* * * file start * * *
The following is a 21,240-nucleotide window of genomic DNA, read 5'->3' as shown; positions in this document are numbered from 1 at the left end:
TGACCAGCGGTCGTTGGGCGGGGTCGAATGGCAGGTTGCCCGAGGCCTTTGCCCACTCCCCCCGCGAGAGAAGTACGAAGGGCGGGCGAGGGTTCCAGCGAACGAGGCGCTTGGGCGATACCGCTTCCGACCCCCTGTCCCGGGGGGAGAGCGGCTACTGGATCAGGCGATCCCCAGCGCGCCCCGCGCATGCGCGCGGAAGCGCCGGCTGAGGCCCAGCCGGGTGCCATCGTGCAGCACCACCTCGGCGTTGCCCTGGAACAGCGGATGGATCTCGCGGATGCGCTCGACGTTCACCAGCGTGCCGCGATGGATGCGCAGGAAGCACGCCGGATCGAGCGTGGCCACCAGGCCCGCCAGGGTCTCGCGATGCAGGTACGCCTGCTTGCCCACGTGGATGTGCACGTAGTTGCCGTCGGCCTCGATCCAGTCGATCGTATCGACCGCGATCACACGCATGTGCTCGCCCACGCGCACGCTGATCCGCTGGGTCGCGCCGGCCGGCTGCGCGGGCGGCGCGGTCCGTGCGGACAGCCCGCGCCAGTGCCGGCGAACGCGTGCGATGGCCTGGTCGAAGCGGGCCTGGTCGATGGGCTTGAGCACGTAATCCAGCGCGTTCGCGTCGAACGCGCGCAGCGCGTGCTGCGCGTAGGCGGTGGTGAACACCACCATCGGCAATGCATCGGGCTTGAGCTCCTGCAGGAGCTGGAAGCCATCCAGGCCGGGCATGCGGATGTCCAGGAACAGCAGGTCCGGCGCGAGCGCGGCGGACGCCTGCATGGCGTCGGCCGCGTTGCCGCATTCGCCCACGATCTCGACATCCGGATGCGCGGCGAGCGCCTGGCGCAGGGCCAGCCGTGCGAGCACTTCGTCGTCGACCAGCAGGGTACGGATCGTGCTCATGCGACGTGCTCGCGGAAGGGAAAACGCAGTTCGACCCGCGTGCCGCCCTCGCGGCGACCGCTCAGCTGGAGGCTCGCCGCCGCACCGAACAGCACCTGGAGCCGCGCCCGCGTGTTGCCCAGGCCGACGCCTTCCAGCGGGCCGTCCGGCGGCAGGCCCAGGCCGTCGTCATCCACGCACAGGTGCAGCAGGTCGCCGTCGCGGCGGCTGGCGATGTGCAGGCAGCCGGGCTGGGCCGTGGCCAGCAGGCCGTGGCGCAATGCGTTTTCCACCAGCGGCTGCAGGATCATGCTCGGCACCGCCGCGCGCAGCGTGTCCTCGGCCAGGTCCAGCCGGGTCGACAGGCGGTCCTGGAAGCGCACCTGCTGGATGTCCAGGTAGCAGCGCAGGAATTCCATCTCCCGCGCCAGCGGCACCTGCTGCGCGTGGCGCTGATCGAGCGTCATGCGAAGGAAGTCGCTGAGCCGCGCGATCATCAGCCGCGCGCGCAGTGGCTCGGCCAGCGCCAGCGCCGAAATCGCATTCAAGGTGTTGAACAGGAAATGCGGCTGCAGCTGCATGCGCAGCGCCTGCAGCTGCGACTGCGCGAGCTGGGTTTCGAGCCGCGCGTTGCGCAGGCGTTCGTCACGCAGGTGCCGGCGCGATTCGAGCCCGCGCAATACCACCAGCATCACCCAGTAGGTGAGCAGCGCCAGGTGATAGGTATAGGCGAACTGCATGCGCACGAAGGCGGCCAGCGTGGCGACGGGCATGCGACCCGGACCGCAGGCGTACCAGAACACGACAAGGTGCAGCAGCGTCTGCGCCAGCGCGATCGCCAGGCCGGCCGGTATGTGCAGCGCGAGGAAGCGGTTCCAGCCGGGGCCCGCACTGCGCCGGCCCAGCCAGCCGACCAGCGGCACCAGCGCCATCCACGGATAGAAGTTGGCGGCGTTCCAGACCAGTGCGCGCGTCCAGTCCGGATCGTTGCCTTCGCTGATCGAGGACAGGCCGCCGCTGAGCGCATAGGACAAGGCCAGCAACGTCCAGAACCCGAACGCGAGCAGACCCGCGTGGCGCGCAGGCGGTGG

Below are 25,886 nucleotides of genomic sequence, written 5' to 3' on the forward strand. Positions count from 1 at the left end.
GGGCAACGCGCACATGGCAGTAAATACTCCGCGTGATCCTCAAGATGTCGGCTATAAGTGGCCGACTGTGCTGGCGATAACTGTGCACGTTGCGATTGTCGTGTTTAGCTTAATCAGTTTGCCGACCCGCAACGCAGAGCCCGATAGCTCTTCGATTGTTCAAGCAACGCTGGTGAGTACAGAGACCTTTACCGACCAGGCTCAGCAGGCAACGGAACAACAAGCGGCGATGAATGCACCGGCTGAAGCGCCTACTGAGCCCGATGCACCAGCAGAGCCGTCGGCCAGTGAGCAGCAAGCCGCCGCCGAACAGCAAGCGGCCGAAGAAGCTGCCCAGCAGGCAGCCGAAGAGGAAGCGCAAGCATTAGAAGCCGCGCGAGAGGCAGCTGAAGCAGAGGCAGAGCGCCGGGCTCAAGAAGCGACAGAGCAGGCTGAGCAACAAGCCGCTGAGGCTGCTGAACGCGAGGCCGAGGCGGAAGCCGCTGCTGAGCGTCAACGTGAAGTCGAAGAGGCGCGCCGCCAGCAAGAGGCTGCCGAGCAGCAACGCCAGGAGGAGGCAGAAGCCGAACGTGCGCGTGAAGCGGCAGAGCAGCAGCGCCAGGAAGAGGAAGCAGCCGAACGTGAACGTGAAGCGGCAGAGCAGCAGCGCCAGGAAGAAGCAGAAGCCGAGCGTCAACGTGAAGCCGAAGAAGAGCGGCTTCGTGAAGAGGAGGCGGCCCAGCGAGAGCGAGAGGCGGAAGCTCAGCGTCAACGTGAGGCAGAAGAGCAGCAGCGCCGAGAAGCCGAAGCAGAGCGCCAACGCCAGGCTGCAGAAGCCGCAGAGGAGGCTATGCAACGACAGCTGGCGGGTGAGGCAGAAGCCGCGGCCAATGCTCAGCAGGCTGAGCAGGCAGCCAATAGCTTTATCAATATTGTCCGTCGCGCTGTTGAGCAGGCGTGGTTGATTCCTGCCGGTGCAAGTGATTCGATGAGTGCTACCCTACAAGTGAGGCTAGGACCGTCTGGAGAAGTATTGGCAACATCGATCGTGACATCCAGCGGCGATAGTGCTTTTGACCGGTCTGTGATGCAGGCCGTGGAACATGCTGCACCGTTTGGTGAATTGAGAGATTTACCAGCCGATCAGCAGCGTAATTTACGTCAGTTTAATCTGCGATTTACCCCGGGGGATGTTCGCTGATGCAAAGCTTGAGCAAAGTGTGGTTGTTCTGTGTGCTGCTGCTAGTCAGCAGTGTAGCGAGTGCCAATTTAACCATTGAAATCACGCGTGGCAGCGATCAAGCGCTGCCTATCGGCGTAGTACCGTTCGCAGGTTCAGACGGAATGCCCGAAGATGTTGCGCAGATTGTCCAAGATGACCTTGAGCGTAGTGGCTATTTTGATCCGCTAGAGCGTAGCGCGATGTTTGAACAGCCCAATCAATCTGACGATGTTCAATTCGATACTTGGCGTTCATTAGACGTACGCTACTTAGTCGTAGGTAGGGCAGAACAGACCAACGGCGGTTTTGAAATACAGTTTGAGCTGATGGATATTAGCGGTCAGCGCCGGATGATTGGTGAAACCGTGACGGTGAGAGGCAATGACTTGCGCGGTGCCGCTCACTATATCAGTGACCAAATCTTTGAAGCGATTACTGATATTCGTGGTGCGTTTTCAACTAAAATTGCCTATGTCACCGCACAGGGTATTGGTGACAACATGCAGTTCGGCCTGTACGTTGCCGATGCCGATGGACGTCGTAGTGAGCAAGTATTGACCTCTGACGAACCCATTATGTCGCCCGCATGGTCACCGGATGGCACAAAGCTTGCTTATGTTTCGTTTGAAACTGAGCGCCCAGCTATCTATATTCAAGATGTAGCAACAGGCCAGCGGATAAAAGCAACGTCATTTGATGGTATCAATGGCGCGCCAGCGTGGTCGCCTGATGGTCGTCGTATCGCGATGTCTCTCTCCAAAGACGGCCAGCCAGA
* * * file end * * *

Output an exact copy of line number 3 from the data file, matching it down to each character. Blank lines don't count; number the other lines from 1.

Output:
Below are 25,886 nucleotides of genomic sequence, written 5' to 3' on the forward strand. Positions count from 1 at the left end.